Subject: Re: lib/34632
To: None <,,>
From: David Brownlee <>
List: netbsd-bugs
Date: 09/27/2006 08:40:02
The following reply was made to PR lib/34632; it has been noted by GNATS.

From: David Brownlee <>
To: Antony Dovgal <>
Cc: Quentin Garnier <>,
	Christos Zoulas <>,,,,,
Subject: Re: lib/34632
Date: Wed, 27 Sep 2006 09:36:09 +0100 (BST)

 On Wed, 27 Sep 2006, Antony Dovgal wrote:
 > On 27.09.2006 11:37, Quentin Garnier wrote:
 >> I am sorry that as a user you have to bear with the poor habits of bad
 >> programmers, but in NetBSD we usually choose to help people write
 >> portable code.
 > Oh, I didn't know that a missing if(), which leads to different behaviour 
 > comparing to other OSes, means more portability. Tell me more about it. Does 
 > it also add more stability for you? Or consistency with other systems? Wow, 
 > what a nonsense.
  	The code should be identical on all systems - it just
  	doesn't send invalid values to isalpha(). What if one system
  	returned 0 for those values, another returned -1 and a
  	third returned 1. Any program passing invalid values to
  	isalpha() is by definition unportable, so changing it to
  	only pass valid values is the only way to guarantee
  	portability, even across systems which do not segfault on
  	invalid values.
  	Can you give an example of where you would want to pass an
  	invalid value to isalpha() apart from a programming error?
  	I'm not being sarcastic on that - I can believe there might
  	be a case, I just cannot see it from this end.
 >>> >What's next? Handling NULL pointers in strcpy()?
 >>> I don't care, sorry. As long as it works for me on Linux you can do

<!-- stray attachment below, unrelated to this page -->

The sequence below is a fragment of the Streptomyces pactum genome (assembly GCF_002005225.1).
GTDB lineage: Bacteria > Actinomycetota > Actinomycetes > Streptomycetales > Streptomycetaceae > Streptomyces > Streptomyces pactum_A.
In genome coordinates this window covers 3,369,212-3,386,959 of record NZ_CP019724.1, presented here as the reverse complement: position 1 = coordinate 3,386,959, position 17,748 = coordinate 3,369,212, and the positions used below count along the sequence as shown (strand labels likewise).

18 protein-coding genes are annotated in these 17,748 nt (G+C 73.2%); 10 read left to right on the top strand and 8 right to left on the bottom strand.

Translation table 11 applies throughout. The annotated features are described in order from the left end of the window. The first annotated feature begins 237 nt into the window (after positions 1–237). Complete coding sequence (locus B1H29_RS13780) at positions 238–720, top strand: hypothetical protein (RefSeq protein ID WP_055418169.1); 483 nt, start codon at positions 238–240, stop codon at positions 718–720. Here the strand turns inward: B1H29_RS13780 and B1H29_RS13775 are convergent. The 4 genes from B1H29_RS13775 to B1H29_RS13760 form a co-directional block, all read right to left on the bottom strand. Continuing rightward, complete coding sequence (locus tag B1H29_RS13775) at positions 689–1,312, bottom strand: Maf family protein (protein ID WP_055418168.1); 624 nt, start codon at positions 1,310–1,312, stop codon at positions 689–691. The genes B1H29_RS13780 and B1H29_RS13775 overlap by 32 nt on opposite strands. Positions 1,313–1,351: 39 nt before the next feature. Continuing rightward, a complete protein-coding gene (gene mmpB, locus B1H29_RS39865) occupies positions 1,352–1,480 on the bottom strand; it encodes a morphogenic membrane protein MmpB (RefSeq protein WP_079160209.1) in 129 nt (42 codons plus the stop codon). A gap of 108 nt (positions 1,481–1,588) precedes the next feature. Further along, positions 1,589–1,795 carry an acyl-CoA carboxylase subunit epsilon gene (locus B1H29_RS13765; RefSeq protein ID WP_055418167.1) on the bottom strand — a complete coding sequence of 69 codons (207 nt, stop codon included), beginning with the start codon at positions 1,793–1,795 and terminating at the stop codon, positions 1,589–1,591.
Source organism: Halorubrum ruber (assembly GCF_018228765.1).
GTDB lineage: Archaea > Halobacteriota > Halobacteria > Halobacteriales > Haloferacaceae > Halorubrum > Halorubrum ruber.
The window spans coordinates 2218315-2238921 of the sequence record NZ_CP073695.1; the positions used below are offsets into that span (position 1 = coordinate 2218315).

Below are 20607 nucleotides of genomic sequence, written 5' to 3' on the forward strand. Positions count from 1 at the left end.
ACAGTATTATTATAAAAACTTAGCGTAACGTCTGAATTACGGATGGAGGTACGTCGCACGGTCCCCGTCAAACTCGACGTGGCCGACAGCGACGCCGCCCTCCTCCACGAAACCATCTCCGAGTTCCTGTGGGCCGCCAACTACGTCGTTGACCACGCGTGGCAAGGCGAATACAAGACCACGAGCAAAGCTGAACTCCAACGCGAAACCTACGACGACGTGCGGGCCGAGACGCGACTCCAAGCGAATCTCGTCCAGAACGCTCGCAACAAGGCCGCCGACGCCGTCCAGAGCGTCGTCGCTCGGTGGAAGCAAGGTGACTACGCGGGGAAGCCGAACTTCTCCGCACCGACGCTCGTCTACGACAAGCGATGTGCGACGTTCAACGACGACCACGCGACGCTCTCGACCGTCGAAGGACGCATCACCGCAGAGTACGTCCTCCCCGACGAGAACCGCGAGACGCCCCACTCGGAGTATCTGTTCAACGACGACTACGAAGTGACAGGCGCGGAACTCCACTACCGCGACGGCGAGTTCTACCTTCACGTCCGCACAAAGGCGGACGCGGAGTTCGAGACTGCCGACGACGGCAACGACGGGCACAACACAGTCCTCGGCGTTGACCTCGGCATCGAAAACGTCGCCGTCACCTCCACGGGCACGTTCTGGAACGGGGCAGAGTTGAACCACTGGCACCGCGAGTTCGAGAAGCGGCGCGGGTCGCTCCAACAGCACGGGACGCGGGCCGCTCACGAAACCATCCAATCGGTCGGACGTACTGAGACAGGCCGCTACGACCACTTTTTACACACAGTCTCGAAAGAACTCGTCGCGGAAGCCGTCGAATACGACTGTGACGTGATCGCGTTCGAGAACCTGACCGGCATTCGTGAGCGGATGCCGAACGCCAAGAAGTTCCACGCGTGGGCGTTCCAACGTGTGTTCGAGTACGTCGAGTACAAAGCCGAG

>>> everything you want in NetBSD.
 >> Now who's friendly, again?
 > Surely segfault is the most user-friendly thing I can imagine.
  	It does make it obvious there is a bug in the code and it
  	also shows exactly on which line :) I agree its less friendly
  	for a user running the app with the bug, but it is likely
  	to be very helpful for a developer trying to track it down.
 >>> Again, this is only my thoughts, you can do anything you like.
 >> I really prefer knowing about real bugs than hiding them.
 > I personally prefer to deal with real bugs instead of OS weirdness caused by 
 > some purity reasons.
 > But you don't seem to understand me, so I don't see any sense to keep 
 > arguing. Do whatever you like, it's free world.
  	Both approaches - explictly put in extra code in libc to
  	check for invalid values and handle them, or keep the code
  	in libc simpler and faster - are valid, both 100% comply
  	with the C standard, and both will allow correctly written
  	programs to run exactly as expected in the same way on all
  	The behaviour you prefer allows programs which call the
  	routine incorrectly to continue running, but with potentially
  	different behaviour across systems.
  		David/absolute       -- No hype required --